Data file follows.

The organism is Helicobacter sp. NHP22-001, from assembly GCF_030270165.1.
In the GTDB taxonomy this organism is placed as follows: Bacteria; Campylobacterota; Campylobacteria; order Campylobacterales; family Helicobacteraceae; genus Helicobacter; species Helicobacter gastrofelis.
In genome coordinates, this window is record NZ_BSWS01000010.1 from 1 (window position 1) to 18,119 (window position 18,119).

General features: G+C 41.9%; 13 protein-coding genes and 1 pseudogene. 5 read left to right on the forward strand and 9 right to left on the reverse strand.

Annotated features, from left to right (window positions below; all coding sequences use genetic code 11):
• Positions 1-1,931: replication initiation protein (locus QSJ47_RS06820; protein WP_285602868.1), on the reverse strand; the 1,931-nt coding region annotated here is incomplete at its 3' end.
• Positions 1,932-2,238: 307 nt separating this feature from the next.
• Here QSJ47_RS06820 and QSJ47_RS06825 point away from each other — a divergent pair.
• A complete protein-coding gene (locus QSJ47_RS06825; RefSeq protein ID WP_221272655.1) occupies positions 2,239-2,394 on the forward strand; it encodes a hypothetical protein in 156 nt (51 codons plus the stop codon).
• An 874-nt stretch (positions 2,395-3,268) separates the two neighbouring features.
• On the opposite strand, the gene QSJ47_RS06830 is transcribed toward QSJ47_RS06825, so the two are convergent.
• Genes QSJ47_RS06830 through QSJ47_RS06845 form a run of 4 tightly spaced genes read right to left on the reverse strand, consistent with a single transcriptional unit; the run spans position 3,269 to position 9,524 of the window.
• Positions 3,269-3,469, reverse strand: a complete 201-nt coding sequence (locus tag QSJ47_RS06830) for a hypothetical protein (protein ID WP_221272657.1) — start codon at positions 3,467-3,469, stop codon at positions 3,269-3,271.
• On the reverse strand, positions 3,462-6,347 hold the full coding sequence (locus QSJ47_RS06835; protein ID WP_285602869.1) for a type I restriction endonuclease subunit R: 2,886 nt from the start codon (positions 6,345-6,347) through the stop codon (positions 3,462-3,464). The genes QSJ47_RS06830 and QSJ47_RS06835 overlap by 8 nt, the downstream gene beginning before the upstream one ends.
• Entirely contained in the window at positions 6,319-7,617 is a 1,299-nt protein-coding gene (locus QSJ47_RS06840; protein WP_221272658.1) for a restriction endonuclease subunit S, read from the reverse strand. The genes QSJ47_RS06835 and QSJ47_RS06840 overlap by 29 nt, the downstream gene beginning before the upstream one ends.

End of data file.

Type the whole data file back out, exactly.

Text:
The organism is Helicobacter sp. NHP22-001, from assembly GCF_030270165.1.
In the GTDB taxonomy this organism is placed as follows: Bacteria; Campylobacterota; Campylobacteria; order Campylobacterales; family Helicobacteraceae; genus Helicobacter; species Helicobacter gastrofelis.
In genome coordinates, this window is record NZ_BSWS01000010.1 from 1 (window position 1) to 18,119 (window position 18,119).

General features: G+C 41.9%; 13 protein-coding genes and 1 pseudogene. 5 read left to right on the forward strand and 9 right to left on the reverse strand.

Annotated features, from left to right (window positions below; all coding sequences use genetic code 11):
• Positions 1-1,931: replication initiation protein (locus QSJ47_RS06820; protein WP_285602868.1), on the reverse strand; the 1,931-nt coding region annotated here is incomplete at its 3' end.
• Positions 1,932-2,238: 307 nt separating this feature from the next.
• Here QSJ47_RS06820 and QSJ47_RS06825 point away from each other — a divergent pair.
• A complete protein-coding gene (locus QSJ47_RS06825; RefSeq protein ID WP_221272655.1) occupies positions 2,239-2,394 on the forward strand; it encodes a hypothetical protein in 156 nt (51 codons plus the stop codon).
• An 874-nt stretch (positions 2,395-3,268) separates the two neighbouring features.
• On the opposite strand, the gene QSJ47_RS06830 is transcribed toward QSJ47_RS06825, so the two are convergent.
• Genes QSJ47_RS06830 through QSJ47_RS06845 form a run of 4 tightly spaced genes read right to left on the reverse strand, consistent with a single transcriptional unit; the run spans position 3,269 to position 9,524 of the window.
• Positions 3,269-3,469, reverse strand: a complete 201-nt coding sequence (locus tag QSJ47_RS06830) for a hypothetical protein (protein ID WP_221272657.1) — start codon at positions 3,467-3,469, stop codon at positions 3,269-3,271.
• On the reverse strand, positions 3,462-6,347 hold the full coding sequence (locus QSJ47_RS06835; protein ID WP_285602869.1) for a type I restriction endonuclease subunit R: 2,886 nt from the start codon (positions 6,345-6,347) through the stop codon (positions 3,462-3,464). The genes QSJ47_RS06830 and QSJ47_RS06835 overlap by 8 nt, the downstream gene beginning before the upstream one ends.
• Entirely contained in the window at positions 6,319-7,617 is a 1,299-nt protein-coding gene (locus QSJ47_RS06840; protein WP_221272658.1) for a restriction endonuclease subunit S, read from the reverse strand. The genes QSJ47_RS06835 and QSJ47_RS06840 overlap by 29 nt, the downstream gene beginning before the upstream one ends.